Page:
How Much is Your Health Data Worth -- And Who's Buying It?

By Aarti Shahani, KQED

Self-tracking devices are going beyond fitness. Scanadu is building a device to record medical vital signs.
Self-tracking devices are going beyond fitness. Scanadu is building a device to record medical vital signs.

Those trying to lose pounds after over-indulging this holiday season can look for help from a slew of monitors that count steps climbed, calories burned, and heart rate. Self-tracking, once a subculture for fitness junkies, is gaining broader appeal for a broader range of health issues.

According to Forrester Research, about three percent of online shoppers say they already use a self-tracking device, and 17 percent say they're interested in one popular brand.

Tim Chang, a venture capitalist with the Mayfield Fund, is one of the money guys behind self-tracking. Chang raised $9 million for a new kind of tracker, made by Basis, a start up. The device, still a prototype, is "the world's first very accurate heart rate monitor on just a wrist watch," he says. "No chest strap, no other device."

Sensors and bluetooth technologies have become so cheap and sophisticated, they can record more than steps taken and calories burned. Another start-up, Scanadu, is building a handheld device to record systolic blood pressure and blood oxygenation. Scanadu's Walter De Brouwer says technology enables people to be “citizen doctors.”


If Basis can get its wristwatch/heart rate monitor to market, it will presumably make money from sales. But Chang is hoping for big money from a different place: selling an app that aggregates the monitor's data and analyzes it for you, the user.

"People aren't really interested in raw data," he says. "If I just gave you your heart rate data, you wouldn't know how to interpret it. In fact it might confuse you, or it might scare you and say, 'What is the spike? Why is it low; why is it high?'"

Facebook and Google sell advertisers the ability to connect advertising content to users based on extensive profiling information. In a similar vein, Chang's first self-tracking investment, Lumos Labs, has hundreds of thousands of subscribers paying for data on themselves -- and a paid user base that's more than doubled every year since they started sales in 2007.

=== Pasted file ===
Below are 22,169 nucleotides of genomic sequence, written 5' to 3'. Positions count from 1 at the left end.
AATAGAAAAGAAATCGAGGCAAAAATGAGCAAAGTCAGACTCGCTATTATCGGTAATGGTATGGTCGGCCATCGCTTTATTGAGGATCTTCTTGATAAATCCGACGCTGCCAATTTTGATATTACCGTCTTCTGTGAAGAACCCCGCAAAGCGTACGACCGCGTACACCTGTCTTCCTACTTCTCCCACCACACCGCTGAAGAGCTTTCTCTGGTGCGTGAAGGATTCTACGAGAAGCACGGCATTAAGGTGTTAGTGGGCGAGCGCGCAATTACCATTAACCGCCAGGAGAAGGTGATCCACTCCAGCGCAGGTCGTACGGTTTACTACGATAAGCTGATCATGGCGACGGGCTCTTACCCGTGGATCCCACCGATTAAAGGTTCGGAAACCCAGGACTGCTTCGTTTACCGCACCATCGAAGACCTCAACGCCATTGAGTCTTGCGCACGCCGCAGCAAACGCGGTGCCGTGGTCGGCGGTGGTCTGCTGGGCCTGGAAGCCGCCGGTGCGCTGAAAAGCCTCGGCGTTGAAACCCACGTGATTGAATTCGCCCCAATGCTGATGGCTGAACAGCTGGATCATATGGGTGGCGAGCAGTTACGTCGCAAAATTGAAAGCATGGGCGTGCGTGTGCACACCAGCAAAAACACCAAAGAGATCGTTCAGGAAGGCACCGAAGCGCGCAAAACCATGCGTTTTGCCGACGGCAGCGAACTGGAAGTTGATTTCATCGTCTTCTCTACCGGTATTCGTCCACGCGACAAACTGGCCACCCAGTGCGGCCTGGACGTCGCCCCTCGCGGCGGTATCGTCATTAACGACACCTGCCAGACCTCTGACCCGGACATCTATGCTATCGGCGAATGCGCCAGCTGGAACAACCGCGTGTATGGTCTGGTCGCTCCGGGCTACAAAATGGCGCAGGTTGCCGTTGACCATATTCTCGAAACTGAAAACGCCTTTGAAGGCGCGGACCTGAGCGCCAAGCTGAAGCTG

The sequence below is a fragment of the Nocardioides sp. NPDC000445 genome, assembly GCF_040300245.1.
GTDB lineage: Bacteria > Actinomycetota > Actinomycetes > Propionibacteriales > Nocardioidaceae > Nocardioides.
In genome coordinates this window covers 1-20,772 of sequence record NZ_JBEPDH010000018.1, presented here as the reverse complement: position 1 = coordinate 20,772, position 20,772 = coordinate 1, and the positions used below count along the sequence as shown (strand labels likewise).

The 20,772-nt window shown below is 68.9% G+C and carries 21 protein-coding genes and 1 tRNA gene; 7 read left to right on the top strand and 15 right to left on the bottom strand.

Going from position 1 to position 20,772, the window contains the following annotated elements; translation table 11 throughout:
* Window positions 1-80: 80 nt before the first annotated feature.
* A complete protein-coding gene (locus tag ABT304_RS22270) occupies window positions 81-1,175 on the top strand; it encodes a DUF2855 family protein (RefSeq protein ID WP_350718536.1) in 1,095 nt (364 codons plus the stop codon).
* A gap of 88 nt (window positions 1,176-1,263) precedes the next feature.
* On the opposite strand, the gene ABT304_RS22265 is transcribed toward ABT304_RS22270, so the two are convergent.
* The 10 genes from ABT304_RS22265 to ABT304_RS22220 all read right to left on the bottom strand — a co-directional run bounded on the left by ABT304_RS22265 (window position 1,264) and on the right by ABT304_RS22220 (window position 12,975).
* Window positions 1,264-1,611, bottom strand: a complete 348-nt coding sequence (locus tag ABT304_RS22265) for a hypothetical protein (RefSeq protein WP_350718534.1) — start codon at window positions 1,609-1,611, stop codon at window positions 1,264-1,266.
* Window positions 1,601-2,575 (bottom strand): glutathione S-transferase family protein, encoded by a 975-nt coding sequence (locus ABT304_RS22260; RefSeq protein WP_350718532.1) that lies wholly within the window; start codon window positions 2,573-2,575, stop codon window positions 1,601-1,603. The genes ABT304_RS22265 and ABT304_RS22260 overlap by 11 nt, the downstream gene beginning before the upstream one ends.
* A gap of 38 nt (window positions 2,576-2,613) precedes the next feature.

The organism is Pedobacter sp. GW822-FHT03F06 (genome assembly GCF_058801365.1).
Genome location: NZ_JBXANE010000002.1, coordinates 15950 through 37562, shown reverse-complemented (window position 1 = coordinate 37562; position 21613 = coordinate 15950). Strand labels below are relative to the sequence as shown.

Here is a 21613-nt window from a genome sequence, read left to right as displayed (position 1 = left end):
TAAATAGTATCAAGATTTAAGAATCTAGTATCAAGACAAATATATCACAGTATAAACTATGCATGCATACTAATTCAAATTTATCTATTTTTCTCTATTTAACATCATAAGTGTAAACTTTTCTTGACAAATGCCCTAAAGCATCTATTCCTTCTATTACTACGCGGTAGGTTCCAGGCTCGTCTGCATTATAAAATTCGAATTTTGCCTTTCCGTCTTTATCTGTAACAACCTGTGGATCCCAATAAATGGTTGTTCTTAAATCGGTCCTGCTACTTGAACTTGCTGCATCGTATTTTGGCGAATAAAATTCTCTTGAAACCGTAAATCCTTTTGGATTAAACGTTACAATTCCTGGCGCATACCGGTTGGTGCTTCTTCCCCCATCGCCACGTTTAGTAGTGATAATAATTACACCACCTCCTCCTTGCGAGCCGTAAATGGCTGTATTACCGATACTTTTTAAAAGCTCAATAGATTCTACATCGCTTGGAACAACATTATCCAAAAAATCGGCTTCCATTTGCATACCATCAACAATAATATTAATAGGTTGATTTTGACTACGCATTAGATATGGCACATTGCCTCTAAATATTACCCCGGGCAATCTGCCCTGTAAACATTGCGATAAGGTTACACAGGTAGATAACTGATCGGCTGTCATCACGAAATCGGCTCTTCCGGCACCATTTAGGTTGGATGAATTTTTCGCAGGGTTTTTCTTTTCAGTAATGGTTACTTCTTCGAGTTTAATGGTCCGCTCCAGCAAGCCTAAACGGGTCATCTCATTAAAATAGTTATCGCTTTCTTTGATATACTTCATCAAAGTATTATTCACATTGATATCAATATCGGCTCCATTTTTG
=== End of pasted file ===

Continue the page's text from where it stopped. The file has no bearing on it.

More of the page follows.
"The beauty of subscription business models, if you can retain your users, is they can be naturally very profitable," Chang says.

But big data raises big privacy issues.

Two years ago, some users of a leading self-tracking brand, FitBit, were logging their sexual activity as exercise. Then their sex logs somehow popped up on Google searches.

Woody Scal, FitBit's Chief Revenue Officer, says the company has made privacy settings more prominent, "so that people are more aware of what the privacy settings are. I think the area of privacy is an area that many companies like ours have learned a lot over the past couple of years."

FitBit is entering a brave new world in privacy as they start selling devices and data to a new market: employers. Scal says FitBit is attempting to grow through corporate wellness programs.

“Companies can see how many of the devices they’ve given out have actually been activated," he says. "How many are being used? How is it actually changing employee behavior?”

Scal explains bosses don't get reports on an individual employee. They get aggregated data, and the worker must consent first.

One of FitBit's competitors, BodyMedia, says it's working with insurance companies to get its self-trackers into more workplaces. Scal says FitBit is running an experiment with one insurer, to see if employees who use the devices go to the doctor less, something he describes as the "Holy Grail" for self-tracking products. "If we could make a direct connection to reduction in medical care costs, then I think the floodgates would be open," Scal enthuses.

Consent to What?

But Marc Goodman, Chair of Policy, Law and Ethics at the technology research hub Singularity University, sees a big risk. "People should be asking themselves, 'What happens with this data? What type of inferences can be drawn from this data?'"

He says users typically don't read disclosures. And while health and fitness devices are personal tools for now, Goodman warns, health insurers in the future could use incentives to pressure people to wear these devices."So that they could get a better perspective on how healthy or unhealthy you are," he explains. "If your self-tracking health device shows that you lead a sedentary lifestyle, then maybe you will pay more for insurance."

Goodman says consumers should be careful about letting any company track health data that can be used against them.

An earlier version of this story stated that Facebook and Google sell hyper-personal information to advertisers. That is incorrect. Facebook and Google sell advertisers the ability to connect advertising content to users based on extensive profiling information. KQED regrets the error.

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